“Medicare for All” legislation pending in Congress would give Washington total control over American health care. It would abolish private and employer-based health coverage and replace it with a new, government-run health program.
Its sponsors claim this would reduce administrative costs and produce huge savings. “Private insurance companies in this country spend between 12 and 18 percent on administration costs,” says Sen. Bernie Sanders (I., Vt.). “The cost of administering the Medicare program … is 2 percent. We can save approximately $500 billion a year just in administration costs.”
Not so fast. Most independent analysts are reluctant to embrace such bold claims. Glenn Kessler, a fact-checker for the Washington Post warned backers of Medicare for All to be “cautious” in relying on “the administrative cost saving” as a talking point, and Politifact rated Sanders’ statement as “half true.”
Comparisons between public- and private-sector administrative costs are tricky. Medicare and private insurance cover radically different populations: Medicare beneficiaries are generally older and sicker than those enrolled in private plans.
Because Medicare beneficiaries’ utilize medical services at dramatically higher levels, the program’s administrative costs naturally account for a lower percentage of total program spending. However, as Robert Book, a senior fellow at George Mason University, argues, measuring administrative cost per beneficiary, rather than as a percentage of total spending, shows that Medicare’s administrative cost has been historically higher than private insurance.
Medicare is no model of administrative simplicity. The program is governed by tens of thousands of pages of rules, regulations, guidelines, and related paperwork. Its structure, organization, payment and pricing, and related rules — including coding, documentation, and reporting requirements — are mind-numbingly detailed.
This morass of bureaucratic complexity imposes high, albeit often hidden, costs, including administrative demands on harried doctors and other medical professionals who must daily comply with the program’s overbearing rules and paperwork under the penalty of law.
These transactional costs—the mandatory reporting and the time, energy, and effort required to satisfy these bureaucratic requirements — are very real. Writing for the Journal of the American Medical Association, researchers report that, for American doctors, “… the time spent on administrative issues related to reporting clinical or quality data to government or other agencies is a major problem.”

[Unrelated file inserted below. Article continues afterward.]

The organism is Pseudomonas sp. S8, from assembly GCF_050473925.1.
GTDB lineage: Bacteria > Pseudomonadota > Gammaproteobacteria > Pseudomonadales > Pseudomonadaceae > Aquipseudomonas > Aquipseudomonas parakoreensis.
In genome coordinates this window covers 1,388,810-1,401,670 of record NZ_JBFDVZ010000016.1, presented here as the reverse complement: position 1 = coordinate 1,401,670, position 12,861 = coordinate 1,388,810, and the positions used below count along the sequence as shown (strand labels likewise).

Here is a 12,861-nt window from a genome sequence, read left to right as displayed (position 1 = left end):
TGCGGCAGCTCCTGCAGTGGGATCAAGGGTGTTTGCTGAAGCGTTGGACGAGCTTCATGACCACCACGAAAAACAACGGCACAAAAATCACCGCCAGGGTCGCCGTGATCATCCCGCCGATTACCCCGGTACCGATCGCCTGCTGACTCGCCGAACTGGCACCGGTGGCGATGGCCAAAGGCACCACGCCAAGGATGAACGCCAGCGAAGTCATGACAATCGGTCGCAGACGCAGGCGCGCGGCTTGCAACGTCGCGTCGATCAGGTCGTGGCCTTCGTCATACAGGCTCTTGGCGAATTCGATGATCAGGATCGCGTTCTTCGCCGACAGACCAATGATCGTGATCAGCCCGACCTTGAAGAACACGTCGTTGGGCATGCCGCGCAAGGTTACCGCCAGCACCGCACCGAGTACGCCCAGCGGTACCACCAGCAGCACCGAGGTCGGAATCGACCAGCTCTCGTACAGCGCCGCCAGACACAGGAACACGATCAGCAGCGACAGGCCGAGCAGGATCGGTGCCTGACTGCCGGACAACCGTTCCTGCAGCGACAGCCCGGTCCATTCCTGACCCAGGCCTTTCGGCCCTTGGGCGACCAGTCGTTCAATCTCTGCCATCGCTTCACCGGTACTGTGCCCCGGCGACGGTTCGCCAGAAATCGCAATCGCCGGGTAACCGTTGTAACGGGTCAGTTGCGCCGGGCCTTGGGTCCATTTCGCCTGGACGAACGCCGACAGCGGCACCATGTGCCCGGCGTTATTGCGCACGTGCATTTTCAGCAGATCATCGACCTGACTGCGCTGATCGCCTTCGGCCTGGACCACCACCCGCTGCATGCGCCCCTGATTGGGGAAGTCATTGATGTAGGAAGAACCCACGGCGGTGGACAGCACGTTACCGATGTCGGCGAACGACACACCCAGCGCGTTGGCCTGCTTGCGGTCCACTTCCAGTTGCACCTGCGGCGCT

Year in and year out, congressional micromanagement adds further to this complexity, as politically powerful interest groups lobby intensely for additions, subtractions, or self-serving modifications of Medicare law and regulation. Like a busy spider, Washington relentlessly multiplies the restrictive strands of its vast web of regulatory control.
Medicare’s bureaucratic structure and regulatory functioning impose mostly hidden costs on the American health-care system. They are every bit as real as the overhead costs of private health insurance; they just don’t show up on Medicare’s books.
Yet all of this bureaucracy does not render Medicare immune to waste, fraud and abuse, or “improper payments” to providers.
In fiscal 2017, the Government Accountability Office reported that improper Medicare payments totaled $52 billion, only $1.4 billion of which was recovered. Last fiscal year, the GAO estimated that Medicare racked up an additional $48.5 billion in improper payments.
Meanwhile, doctors and patients struggle with Medicare’s cumbersome appeals process for months, even years, to get reimbursed for legitimate billings. Once again, these costs of Medicare’s administrative failures are real, but such losses are not counted as administrative costs.
The congressional champions of “Medicare for All” make another big mistake. They assume “big” administrative savings from legislation creating, from scratch, an entirely new federal infrastructure, heavily armed with an even greater arsenal of regulatory powers of unprecedented size and scope. Abolishing all private coverage as well as public programs, like Medicare, and starting over, as prescribed under both the House and Senate Medicare for All bills, would be a huge, complicated, and costly undertaking.
Champions of government-controlled health care fixate on private health plans’ administrative costs while studiously ignoring the stupendous amount of waste and inefficiency generated by existing government-controlled health programs.
Harvard University professor Regina Herzlinger says it best. “The assertion that governmental control of the health sector would lower administrative expenses ignores all other aspects of the health care system, such as quality, convenience and innovation. It assumes that our sole interest is minimizing administrative expenses. But our interests are much more complex: we want excellent, high quality, convenient, consumer-responsive care, delivered at a reasonable price.”
The fulfillment of these diverse personal needs is what “Medicare for All” will not, and cannot, deliver.
Robert E. Moffit is a senior fellow in domestic policy studies at the Heritage Foundation, a research institute in Washington.